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I can think of a lot of reasons this approach won't work well for most of the sites I work on (other than a few blogs).

1) Combining jQuery with other JavaScript at build time (to reduce HTTP requests). At built-time, we don't know which browser they're using. We'll end up with two assets (the combined version w/ jQuery 1.9 and the combined version w/ jQuery 2.0).

2) Testing costs. For larger sites it's not a trivial thing to test and support two different versions of jQuery. For any site that still needs to support IE8 (and 7 and 6), it will not be feasible to test and support two different versions of jQuery. As such, we'll never get the benefits of using jQuery 2.0 and would not be able to do so for many years.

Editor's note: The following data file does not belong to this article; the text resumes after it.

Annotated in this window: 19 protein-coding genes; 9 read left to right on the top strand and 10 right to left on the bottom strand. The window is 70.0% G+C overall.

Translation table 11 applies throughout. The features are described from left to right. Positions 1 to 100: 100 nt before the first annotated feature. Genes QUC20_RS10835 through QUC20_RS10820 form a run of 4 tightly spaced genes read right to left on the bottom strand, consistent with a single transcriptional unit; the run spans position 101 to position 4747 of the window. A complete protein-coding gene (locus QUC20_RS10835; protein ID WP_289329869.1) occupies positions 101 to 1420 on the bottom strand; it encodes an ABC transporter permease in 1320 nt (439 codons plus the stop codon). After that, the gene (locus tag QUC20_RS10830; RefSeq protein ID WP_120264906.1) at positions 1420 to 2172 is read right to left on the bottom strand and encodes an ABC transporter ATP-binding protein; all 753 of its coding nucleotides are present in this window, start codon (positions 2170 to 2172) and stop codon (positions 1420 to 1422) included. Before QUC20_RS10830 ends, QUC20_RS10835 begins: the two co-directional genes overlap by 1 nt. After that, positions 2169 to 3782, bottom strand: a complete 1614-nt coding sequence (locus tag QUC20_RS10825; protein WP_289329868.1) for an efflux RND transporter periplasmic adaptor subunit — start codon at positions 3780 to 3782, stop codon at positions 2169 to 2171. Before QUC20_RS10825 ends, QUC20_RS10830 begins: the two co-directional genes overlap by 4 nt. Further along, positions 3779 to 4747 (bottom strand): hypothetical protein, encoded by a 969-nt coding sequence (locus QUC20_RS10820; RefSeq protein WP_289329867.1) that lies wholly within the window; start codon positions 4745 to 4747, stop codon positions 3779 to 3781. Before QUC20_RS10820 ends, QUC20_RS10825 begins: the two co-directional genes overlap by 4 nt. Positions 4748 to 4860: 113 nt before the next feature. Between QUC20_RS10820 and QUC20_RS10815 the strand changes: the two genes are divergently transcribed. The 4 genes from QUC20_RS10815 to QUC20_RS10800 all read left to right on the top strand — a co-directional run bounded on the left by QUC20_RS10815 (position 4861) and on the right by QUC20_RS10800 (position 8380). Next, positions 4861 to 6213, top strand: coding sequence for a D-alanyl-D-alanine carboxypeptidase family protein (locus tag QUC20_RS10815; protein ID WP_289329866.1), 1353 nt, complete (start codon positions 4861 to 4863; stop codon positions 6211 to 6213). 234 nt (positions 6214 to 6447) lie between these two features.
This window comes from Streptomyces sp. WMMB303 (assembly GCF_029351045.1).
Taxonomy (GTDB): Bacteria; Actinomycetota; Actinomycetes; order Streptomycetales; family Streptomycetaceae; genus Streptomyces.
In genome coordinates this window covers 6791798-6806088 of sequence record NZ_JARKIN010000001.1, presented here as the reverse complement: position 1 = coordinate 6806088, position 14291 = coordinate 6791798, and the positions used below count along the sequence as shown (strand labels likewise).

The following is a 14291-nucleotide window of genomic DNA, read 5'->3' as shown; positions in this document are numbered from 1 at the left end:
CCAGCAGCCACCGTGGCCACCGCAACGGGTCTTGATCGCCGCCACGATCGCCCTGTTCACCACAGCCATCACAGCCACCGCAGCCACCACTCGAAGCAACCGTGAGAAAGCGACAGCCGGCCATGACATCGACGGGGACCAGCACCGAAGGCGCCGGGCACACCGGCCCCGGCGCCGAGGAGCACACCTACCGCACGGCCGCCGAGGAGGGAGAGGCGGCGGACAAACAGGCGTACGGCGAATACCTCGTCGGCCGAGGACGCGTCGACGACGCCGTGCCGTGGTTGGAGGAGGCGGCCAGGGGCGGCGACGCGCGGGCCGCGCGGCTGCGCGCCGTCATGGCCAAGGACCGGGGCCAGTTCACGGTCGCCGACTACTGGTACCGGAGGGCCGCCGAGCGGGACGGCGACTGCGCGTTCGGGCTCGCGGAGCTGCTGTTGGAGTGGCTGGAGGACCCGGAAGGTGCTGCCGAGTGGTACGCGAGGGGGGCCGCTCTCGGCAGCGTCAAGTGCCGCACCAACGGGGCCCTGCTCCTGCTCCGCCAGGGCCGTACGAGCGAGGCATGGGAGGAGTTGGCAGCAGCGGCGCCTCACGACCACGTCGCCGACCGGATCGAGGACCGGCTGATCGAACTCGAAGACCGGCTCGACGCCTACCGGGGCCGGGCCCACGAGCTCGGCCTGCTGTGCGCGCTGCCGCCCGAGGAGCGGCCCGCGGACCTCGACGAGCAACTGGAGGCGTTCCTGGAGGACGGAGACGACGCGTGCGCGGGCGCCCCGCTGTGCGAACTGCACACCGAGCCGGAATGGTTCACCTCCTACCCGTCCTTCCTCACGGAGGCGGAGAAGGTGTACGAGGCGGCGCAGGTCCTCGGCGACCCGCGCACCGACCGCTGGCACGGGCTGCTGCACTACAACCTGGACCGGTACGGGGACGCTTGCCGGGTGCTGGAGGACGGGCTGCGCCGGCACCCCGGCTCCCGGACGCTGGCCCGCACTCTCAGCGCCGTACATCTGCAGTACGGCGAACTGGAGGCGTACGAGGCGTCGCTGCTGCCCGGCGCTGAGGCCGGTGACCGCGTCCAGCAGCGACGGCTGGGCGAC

3) Plugins will be written that only work for one of the two versions (1.9 or 2.0). This will divide the plugin ecosystem. Ideally, plugins should work for both, but many people will only test and support their plugins on one of the versions.




It will be very difficult to develop a plugin for 2.0 that won't work on 1.9 - they will be 100% API compatible, and pass the same set of unit tests.




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